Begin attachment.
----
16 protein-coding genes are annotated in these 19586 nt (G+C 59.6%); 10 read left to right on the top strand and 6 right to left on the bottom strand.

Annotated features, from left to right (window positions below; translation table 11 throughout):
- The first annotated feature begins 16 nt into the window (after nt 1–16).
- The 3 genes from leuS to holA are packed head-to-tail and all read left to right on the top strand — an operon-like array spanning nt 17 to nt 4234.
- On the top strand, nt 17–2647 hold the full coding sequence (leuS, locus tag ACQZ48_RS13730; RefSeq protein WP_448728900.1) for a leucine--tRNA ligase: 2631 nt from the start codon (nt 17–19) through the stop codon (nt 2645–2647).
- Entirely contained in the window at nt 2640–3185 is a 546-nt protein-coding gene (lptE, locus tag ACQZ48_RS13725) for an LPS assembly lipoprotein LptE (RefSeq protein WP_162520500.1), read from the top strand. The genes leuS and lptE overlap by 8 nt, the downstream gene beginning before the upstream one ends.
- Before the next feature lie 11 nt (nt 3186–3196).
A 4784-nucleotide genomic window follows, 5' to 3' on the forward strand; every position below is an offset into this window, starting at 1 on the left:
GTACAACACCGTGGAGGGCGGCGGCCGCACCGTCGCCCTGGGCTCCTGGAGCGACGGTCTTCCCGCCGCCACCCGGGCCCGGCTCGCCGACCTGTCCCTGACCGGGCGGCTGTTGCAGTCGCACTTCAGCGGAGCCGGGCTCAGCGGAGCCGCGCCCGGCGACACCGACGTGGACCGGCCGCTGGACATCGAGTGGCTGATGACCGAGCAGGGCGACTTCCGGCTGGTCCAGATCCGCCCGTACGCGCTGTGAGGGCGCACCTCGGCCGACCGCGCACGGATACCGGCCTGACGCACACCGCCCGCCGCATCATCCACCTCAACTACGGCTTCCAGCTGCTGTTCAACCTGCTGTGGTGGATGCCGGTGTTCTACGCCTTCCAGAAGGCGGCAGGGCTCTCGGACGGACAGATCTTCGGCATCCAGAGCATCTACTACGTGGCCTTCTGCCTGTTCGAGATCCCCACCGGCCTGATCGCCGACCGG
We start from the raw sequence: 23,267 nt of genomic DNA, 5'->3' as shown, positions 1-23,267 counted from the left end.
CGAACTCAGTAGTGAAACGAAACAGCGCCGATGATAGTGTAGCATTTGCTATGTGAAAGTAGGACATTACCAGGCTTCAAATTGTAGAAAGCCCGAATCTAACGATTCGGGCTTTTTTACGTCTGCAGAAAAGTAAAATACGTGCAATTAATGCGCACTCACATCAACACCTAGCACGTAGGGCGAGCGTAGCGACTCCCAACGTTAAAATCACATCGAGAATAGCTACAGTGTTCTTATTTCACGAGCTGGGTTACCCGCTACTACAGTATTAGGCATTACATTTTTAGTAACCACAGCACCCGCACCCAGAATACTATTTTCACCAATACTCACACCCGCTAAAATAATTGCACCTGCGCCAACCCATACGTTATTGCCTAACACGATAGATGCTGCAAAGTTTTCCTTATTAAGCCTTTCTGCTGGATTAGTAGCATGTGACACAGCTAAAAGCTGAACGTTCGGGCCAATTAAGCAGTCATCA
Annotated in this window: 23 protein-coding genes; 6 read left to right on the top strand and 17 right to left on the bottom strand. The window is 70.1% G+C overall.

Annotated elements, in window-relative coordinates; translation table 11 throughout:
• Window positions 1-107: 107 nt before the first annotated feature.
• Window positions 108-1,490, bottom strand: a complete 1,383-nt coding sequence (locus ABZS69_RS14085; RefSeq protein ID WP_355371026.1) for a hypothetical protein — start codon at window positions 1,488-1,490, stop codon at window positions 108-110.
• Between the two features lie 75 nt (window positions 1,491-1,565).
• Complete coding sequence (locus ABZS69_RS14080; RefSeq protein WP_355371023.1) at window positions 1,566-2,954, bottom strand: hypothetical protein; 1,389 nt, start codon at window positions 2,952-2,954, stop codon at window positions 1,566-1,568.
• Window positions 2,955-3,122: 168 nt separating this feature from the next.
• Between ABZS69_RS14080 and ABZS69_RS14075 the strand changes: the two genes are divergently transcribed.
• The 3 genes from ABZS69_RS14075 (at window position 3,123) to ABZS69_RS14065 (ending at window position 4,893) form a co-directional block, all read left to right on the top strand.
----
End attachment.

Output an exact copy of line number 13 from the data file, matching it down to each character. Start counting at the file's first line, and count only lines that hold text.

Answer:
Annotated elements, in window-relative coordinates; translation table 11 throughout: